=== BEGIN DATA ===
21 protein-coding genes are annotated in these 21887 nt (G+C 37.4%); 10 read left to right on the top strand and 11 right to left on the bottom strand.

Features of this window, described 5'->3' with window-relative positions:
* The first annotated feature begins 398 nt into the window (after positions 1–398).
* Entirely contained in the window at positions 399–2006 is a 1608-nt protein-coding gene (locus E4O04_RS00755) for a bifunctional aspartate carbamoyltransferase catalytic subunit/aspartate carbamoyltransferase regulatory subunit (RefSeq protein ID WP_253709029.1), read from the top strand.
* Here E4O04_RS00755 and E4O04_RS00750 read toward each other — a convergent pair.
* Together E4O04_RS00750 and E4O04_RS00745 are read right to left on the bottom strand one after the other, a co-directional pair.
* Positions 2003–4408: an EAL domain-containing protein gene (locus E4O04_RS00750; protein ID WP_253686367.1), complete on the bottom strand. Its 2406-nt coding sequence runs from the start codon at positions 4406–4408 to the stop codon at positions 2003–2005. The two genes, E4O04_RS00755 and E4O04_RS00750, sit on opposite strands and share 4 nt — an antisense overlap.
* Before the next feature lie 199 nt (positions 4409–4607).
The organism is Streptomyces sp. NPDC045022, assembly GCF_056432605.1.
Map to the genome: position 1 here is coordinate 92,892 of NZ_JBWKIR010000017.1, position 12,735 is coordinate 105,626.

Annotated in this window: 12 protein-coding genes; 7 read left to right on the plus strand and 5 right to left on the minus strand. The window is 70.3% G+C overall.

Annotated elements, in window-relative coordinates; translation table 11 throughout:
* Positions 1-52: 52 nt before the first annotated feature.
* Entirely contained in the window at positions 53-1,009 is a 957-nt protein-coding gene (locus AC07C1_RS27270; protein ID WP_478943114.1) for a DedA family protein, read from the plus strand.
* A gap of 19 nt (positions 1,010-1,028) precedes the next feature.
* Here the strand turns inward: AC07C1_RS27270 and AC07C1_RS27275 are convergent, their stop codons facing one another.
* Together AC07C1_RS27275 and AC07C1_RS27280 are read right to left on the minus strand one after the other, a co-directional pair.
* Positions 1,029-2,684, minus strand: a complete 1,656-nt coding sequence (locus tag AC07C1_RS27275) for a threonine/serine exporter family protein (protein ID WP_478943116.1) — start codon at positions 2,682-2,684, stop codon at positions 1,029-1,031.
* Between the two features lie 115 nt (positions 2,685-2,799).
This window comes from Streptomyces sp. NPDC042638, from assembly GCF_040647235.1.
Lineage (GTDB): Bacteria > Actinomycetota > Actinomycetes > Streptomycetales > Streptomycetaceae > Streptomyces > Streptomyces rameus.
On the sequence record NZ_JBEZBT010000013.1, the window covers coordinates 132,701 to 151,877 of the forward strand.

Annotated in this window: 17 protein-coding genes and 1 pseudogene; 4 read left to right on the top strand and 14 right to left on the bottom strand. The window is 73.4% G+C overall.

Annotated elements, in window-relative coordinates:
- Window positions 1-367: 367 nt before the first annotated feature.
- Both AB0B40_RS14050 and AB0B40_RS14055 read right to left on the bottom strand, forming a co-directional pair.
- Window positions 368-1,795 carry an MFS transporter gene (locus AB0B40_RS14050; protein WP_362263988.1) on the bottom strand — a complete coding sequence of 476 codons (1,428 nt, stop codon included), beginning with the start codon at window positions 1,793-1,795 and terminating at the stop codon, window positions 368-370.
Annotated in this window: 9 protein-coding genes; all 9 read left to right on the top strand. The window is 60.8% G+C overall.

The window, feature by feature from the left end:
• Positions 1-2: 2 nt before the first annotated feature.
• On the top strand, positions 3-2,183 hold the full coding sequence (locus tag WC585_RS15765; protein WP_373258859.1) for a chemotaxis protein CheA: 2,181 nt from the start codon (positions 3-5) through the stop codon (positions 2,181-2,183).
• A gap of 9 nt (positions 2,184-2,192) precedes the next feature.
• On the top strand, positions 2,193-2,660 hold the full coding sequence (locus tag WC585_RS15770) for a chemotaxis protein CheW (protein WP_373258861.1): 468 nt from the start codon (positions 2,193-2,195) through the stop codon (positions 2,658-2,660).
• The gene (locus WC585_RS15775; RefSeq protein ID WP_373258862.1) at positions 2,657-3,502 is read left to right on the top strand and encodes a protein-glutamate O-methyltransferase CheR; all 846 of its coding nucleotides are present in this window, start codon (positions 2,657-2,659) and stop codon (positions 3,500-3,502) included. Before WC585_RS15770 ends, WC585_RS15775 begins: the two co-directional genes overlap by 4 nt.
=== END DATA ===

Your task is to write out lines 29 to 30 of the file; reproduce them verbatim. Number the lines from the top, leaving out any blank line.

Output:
The window, feature by feature from the left end:
• Positions 1-2: 2 nt before the first annotated feature.